What is a CV?

A CV is a short (1-2 page) document that you will need to submit to apply for work opportunities, and sometimes for tertiary studies and financial aid applications. The purpose of your CV is to market you to employers and convince them to invite you to an interview.

Your CV must have 5 to 7 main headings with the following information:

1. Personal Details

Include all your personal information that is specific to you. It is very important that you include the correct and most recent details for employers to identify and contact you.

This section must include the following, your:

  • Name and surname
  • Location and contact details
  • Other personal details that is relevant or specific to the job

2. Objective statement (optional)

You can include an Objective statement (sometimes called a Personal Statement) to your CV, but you do not have to include one. If you are keen to write an objective statement for your CV, read more about how to create one here.

3. Skills & Achievements

Include 3-5 marketable skills that you have which match the job you are applying for. You can include personal qualities that match what the employer is looking for in the ideal candidate.

For each skill or quality you mention, include the following details:

  • Name your skill or quality
  • Mention how you developed the skill or quality and how it helped you perform well on the job
  • Give evidence or examples of what you had done and achieved on the job - be specific

4. Work Experience, if any, or any informal experience

Include the places or institutions where you worked or gained experience from i.e. Where did you develop your marketable skills and qualities?

For each work experience you mention, include the following details:

  • Name of the place, company or institution
  • How long you worked there (year/s and/or month/s), from start to finish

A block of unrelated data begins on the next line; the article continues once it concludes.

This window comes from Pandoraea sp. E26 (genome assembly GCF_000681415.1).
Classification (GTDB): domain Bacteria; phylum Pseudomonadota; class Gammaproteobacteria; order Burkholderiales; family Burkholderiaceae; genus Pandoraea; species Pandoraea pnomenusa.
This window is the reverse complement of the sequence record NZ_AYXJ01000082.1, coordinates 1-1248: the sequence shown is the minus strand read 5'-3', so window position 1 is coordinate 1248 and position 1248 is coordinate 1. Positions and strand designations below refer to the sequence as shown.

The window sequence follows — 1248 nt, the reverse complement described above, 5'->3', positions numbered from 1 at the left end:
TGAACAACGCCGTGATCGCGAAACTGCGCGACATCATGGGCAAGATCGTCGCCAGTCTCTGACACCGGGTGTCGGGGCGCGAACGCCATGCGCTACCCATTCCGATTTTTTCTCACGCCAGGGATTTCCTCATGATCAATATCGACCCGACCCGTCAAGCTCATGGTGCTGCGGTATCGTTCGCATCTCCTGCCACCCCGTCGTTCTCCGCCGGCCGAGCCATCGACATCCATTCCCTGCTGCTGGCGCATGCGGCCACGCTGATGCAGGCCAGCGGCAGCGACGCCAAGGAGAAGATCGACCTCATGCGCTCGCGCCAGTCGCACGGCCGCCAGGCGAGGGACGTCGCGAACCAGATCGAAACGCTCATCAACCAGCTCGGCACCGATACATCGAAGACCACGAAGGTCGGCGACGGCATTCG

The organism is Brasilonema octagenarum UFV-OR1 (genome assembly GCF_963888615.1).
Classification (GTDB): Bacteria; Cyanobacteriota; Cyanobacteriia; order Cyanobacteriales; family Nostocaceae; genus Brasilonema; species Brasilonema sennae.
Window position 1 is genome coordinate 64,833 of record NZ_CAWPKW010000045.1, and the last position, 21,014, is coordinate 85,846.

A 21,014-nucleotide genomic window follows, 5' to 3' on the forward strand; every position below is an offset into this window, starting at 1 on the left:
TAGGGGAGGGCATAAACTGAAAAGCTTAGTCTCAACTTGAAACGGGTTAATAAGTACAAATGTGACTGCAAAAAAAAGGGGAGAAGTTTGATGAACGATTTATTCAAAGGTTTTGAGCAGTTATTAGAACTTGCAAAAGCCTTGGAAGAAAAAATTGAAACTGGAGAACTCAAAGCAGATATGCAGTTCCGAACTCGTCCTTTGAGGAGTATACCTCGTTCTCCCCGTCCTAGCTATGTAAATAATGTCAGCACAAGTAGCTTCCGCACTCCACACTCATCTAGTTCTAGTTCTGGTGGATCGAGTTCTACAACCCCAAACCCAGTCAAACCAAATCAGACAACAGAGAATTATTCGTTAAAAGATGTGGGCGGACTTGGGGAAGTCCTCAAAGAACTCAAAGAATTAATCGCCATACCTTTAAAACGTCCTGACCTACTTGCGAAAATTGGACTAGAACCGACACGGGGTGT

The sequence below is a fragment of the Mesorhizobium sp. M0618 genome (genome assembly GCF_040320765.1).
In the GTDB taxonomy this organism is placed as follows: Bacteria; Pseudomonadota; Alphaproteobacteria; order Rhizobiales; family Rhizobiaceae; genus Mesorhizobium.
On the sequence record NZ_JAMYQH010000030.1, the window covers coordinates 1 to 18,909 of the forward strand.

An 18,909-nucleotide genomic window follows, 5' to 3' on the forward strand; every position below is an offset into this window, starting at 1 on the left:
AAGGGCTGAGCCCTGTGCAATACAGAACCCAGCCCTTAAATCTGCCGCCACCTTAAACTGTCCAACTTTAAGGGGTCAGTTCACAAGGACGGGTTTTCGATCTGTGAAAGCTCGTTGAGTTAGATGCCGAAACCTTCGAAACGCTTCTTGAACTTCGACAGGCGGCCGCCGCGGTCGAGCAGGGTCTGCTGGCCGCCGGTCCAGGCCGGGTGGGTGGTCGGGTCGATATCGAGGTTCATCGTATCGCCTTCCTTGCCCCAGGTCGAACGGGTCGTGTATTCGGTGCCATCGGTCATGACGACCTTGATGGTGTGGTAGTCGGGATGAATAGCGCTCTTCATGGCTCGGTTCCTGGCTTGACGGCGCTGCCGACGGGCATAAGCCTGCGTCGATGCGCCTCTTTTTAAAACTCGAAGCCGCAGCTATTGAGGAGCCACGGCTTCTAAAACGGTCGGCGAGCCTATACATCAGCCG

• Your position (role) or job title
  • List (in bullet points) your responsibilities or tasks relevant to or specifically matching the job you apply for
  • Achievements (results) accomplished or ideas you contributed

5. Education & Training History

Include your high school details and any further education or training you received (e.g. certificate, diploma, degree, etc.).

For each qualification you mention, include the following information:

  • Name of the institution (Where you went to school, studied or trained)
  • Years you enrolled (When you started to when you ended)
  • The type of qualification (certificate, diploma or degree) you received (include incomplete courses as well but indicate them clearly)
  • List of subjects/courses

6. Additional Information (optional)

Here you can include any information that is unique to you, such as your interests, hobbies, extra-curricular activities. You may also include networks you are a member of and other awards and achievements you have received that you have not already mentioned. Keep this section short and to the point. You are only trying to show potential employers a little bit more about yourself, don’t include any information that might put you at a disadvantage like membership of political parties or controversial club membership. Do not include cliches, such as reading, writing, exercise, etc.; be specific.

7. References

Add 2-3 people who can provide potential employers with positive feedback on your previous work or experience.

Include the following information for each reference:

  • Full name of reference (Name and surname)
  • Their role or position (Job title)
  • Institution or company
  • Contact details (Cell/Phone number and email address)


  • Don’t write “Curriculum Vitae” on top of your CV (employers already know it is your CV).
  • Write your name and surname on top of the page. Your full name is the main heading of your entire CV and should be the biggest and boldest font on it.
  • Don’t include unnecessary information that does not apply directly to the job or information that may not impress the employer or show you the best candidate.
  • Only include information that is relevant to each job you apply for.
  • Don’t send an employer a CV longer than 2-3 pages.
  • The ideal CV should be 1-2 pages long.
  • Black, standard font (e.g. Arial/Times New Roman/Helvetica) at size 10-12 on plain white paper.

The CV described above is a skills-based CV that focuses on your strengths and matches you to the job you want to apply for. The skills-based CV is the best format for:

  • School leavers or recent graduates with no or little work experience.
  • Individuals with unemployment or employment gaps (job hopping).
  • Individuals who want a career change.

Remember to list the most recent and important information first, and never lie about your qualifications or experience. Always remember to proofread your CV to check for any spelling or grammatical errors before you send it to employers.

Read more about each section:

  1. Personal Details

  2. Objective Statement

  3. Skills & Achievements

  4. Work Experience

  5. Education & Training History

  6. References